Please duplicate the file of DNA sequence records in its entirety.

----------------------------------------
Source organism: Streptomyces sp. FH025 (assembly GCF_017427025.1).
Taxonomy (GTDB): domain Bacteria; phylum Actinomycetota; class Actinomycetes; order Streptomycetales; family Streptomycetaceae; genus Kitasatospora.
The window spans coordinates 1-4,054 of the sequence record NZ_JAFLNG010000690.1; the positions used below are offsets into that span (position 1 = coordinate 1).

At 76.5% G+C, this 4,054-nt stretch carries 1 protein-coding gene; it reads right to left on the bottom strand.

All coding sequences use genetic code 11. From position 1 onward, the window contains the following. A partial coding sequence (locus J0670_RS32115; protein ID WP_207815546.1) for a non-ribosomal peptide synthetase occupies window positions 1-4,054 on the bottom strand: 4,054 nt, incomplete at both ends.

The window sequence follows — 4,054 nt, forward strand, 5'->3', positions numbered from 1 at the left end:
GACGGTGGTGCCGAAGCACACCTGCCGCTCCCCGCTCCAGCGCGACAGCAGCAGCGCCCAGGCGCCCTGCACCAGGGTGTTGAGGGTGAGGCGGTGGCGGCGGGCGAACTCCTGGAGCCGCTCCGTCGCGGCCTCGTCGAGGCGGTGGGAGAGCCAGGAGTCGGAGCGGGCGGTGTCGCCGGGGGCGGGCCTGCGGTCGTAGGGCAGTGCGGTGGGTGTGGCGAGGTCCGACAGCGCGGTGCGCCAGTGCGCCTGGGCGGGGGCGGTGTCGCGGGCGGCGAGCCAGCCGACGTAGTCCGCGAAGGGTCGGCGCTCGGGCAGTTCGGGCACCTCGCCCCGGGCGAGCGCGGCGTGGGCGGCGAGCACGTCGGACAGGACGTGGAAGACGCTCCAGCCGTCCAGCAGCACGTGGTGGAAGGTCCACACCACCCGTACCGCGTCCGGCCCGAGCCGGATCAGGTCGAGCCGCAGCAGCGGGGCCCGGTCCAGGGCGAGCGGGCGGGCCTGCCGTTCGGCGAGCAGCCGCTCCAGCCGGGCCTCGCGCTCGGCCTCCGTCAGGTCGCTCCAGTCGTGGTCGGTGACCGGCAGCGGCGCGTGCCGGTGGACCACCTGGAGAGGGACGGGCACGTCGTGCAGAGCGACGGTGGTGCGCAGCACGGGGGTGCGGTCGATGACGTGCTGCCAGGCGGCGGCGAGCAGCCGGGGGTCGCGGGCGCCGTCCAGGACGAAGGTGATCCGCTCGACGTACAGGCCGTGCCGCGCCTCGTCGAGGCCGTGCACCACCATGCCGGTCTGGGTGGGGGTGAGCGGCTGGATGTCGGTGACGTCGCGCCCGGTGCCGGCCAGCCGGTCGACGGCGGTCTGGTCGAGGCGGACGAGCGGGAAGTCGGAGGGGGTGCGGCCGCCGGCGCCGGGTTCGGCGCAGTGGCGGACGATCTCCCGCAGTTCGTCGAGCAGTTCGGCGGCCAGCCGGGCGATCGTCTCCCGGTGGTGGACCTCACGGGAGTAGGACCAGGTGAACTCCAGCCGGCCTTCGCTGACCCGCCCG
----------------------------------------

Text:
Source organism: Streptomyces sp. FH025 (assembly GCF_017427025.1).
Taxonomy (GTDB): domain Bacteria; phylum Actinomycetota; class Actinomycetes; order Streptomycetales; family Streptomycetaceae; genus Kitasatospora.
The window spans coordinates 1-4,054 of the sequence record NZ_JAFLNG010000690.1; the positions used below are offsets into that span (position 1 = coordinate 1).

At 76.5% G+C, this 4,054-nt stretch carries 1 protein-coding gene; it reads right to left on the bottom strand.

All coding sequences use genetic code 11. From position 1 onward, the window contains the following. A partial coding sequence (locus J0670_RS32115; protein ID WP_207815546.1) for a non-ribosomal peptide synthetase occupies window positions 1-4,054 on the bottom strand: 4,054 nt, incomplete at both ends.

The window sequence follows — 4,054 nt, forward strand, 5'->3', positions numbered from 1 at the left end:
GACGGTGGTGCCGAAGCACACCTGCCGCTCCCCGCTCCAGCGCGACAGCAGCAGCGCCCAGGCGCCCTGCACCAGGGTGTTGAGGGTGAGGCGGTGGCGGCGGGCGAACTCCTGGAGCCGCTCCGTCGCGGCCTCGTCGAGGCGGTGGGAGAGCCAGGAGTCGGAGCGGGCGGTGTCGCCGGGGGCGGGCCTGCGGTCGTAGGGCAGTGCGGTGGGTGTGGCGAGGTCCGACAGCGCGGTGCGCCAGTGCGCCTGGGCGGGGGCGGTGTCGCGGGCGGCGAGCCAGCCGACGTAGTCCGCGAAGGGTCGGCGCTCGGGCAGTTCGGGCACCTCGCCCCGGGCGAGCGCGGCGTGGGCGGCGAGCACGTCGGACAGGACGTGGAAGACGCTCCAGCCGTCCAGCAGCACGTGGTGGAAGGTCCACACCACCCGTACCGCGTCCGGCCCGAGCCGGATCAGGTCGAGCCGCAGCAGCGGGGCCCGGTCCAGGGCGAGCGGGCGGGCCTGCCGTTCGGCGAGCAGCCGCTCCAGCCGGGCCTCGCGCTCGGCCTCCGTCAGGTCGCTCCAGTCGTGGTCGGTGACCGGCAGCGGCGCGTGCCGGTGGACCACCTGGAGAGGGACGGGCACGTCGTGCAGAGCGACGGTGGTGCGCAGCACGGGGGTGCGGTCGATGACGTGCTGCCAGGCGGCGGCGAGCAGCCGGGGGTCGCGGGCGCCGTCCAGGACGAAGGTGATCCGCTCGACGTACAGGCCGTGCCGCGCCTCGTCGAGGCCGTGCACCACCATGCCGGTCTGGGTGGGGGTGAGCGGCTGGATGTCGGTGACGTCGCGCCCGGTGCCGGCCAGCCGGTCGACGGCGGTCTGGTCGAGGCGGACGAGCGGGAAGTCGGAGGGGGTGCGGCCGCCGGCGCCGGGTTCGGCGCAGTGGCGGACGATCTCCCGCAGTTCGTCGAGCAGTTCGGCGGCCAGCCGGGCGATCGTCTCCCGGTGGTGGACCTCACGGGAGTAGGACCAGGTGAACTCCAGCCGGCCTTCGCTGACCCGCCCG